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Logo of nihpaAbout Author manuscriptsSubmit a manuscriptNIH Public Access; Author Manuscript; Accepted for publication in peer reviewed journal;
Maturitas. Author manuscript; available in PMC May 13, 2009.
Published in final edited form as:
PMCID: PMC2681249

Regular alcohol consumption is associated with increasing quality of life and mood in older men and women: The Rancho Bernardo Study



This study examines the sex-specific association between alcohol intake and health-related quality of life in middle class community-dwelling older adults.


Information on alcohol intake and measures of quality of life were obtained from 1594 participants (n=633 men, n=961 women) aged 50–97 years during a research clinic visit in 1992–96, and from their responses to a phone interview and mailed questionnaires. Quality of life measures included the Medical Outcome Study Short Form 36 (SF-36), Quality of Well-Being Scale (QWB), Life Satisfaction Index-Z (LSI-Z), and Satisfaction with Life Survey (SWLS). Depressed mood was assessed using the Beck Depression Inventory (BDI). Men and women were stratified into 4 groups of reported alcohol intake: nondrinker, occasional drinker (alcohol <3 times/week), light regular drinker (alcohol intake ≥3 times/week, but <170g/wk), and moderate regular drinker (alcohol intake ≥3 times/week and ≥ 170g/week).


Average age of both sexes was 72±10 years. Only 11% of the men and 17% of the women were nondrinkers; 54% of men and 40% of women reported drinking alcohol ≥3 times per week; 18% of men and 7.5% of women were heavier regular drinkers. In multivariable regression analyses, increasing frequency of alcohol use was positively associated with better quality of life in men and in women. Associations were not explained by age, physical activity, smoking, depressed mood, or common chronic diseases including diabetes, hypertension and cardiovascular disease.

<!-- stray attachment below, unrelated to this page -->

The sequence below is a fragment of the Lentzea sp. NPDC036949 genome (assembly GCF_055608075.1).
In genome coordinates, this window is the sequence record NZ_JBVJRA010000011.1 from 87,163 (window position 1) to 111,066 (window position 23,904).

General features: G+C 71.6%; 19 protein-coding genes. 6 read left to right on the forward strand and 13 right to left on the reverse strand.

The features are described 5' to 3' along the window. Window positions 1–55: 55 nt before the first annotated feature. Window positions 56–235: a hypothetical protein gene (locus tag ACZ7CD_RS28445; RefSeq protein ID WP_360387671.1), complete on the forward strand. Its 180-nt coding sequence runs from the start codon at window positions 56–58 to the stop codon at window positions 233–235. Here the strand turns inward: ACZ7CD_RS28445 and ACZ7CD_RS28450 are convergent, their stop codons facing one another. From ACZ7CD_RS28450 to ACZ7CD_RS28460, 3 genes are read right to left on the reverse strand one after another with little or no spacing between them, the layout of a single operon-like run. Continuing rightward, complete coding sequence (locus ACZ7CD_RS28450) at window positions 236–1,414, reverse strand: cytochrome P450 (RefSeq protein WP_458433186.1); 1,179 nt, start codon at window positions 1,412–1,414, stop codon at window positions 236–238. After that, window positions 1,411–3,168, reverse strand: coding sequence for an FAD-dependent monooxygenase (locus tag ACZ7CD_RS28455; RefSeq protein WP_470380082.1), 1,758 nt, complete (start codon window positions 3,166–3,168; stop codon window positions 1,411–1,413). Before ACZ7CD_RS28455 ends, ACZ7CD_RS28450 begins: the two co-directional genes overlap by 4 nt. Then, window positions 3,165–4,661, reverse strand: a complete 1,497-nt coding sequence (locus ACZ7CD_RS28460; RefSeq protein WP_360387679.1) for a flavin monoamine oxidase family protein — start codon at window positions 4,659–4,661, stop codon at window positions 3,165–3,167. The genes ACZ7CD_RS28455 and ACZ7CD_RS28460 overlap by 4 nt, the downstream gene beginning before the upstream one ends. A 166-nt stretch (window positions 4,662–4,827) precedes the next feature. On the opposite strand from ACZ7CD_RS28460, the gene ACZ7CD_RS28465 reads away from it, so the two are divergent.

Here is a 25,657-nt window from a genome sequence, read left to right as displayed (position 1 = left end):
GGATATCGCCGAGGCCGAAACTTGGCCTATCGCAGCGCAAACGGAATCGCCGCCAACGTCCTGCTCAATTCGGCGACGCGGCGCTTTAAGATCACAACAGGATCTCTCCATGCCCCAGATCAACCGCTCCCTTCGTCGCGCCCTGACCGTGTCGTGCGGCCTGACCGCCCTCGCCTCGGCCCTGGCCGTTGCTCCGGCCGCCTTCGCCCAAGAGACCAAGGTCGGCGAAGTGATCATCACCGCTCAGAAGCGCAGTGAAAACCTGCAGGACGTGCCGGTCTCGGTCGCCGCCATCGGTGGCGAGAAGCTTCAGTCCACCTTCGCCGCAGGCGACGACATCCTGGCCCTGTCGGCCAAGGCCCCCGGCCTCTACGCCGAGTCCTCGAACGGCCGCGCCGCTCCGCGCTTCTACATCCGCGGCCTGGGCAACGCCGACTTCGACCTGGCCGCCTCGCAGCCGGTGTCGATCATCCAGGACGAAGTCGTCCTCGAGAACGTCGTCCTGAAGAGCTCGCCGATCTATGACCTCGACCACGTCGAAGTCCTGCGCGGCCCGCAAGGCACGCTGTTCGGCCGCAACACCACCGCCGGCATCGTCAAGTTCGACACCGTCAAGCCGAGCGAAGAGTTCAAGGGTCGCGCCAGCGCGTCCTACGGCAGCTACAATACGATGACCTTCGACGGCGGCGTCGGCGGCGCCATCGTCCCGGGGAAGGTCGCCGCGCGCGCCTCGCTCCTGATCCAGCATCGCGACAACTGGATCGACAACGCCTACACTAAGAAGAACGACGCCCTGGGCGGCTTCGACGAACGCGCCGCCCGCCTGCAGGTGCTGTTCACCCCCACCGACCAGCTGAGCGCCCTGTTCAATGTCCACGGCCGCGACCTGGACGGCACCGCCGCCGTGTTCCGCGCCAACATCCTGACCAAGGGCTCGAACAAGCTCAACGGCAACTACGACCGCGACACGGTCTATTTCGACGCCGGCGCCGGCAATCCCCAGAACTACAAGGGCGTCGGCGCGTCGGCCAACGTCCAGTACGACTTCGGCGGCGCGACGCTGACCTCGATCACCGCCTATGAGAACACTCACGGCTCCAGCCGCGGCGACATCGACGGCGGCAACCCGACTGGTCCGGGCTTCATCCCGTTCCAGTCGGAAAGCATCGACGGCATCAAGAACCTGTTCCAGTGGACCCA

Regular alcohol consumption is associated with increased quality of life in older men and women.


Excessive alcohol consumption is associated with increased morbidity and mortality, regardless of age [1] [2]. The first suggestion that moderate daily alcohol consumption was associated with better survival than abstention was reported almost a century ago, when Raymond Pearl [3] demonstrated a U-shaped mortality curve in relation to alcohol intake among men 65 years and older residing in the Baltimore area. At that time prohibition was on the public's mind, and Pearl's conclusion was controversial. A recent meta analyses of 34 prospective cohort studies with more than 1 million subjects and almost 100 000 deaths from any cause showed similar findings, with a J-shaped association between self-reported alcohol consumption and mortality[4]. Moreover, the beneficial effects of light and moderate alcohol consumption for cardiovascular disease are supported by a large body of evidence, as summarized in a meta analyses by Corrao and associates [2]. Positive effects of moderate drinking on cognitive function [5], dementia [6] and longevity [79] have also been reported.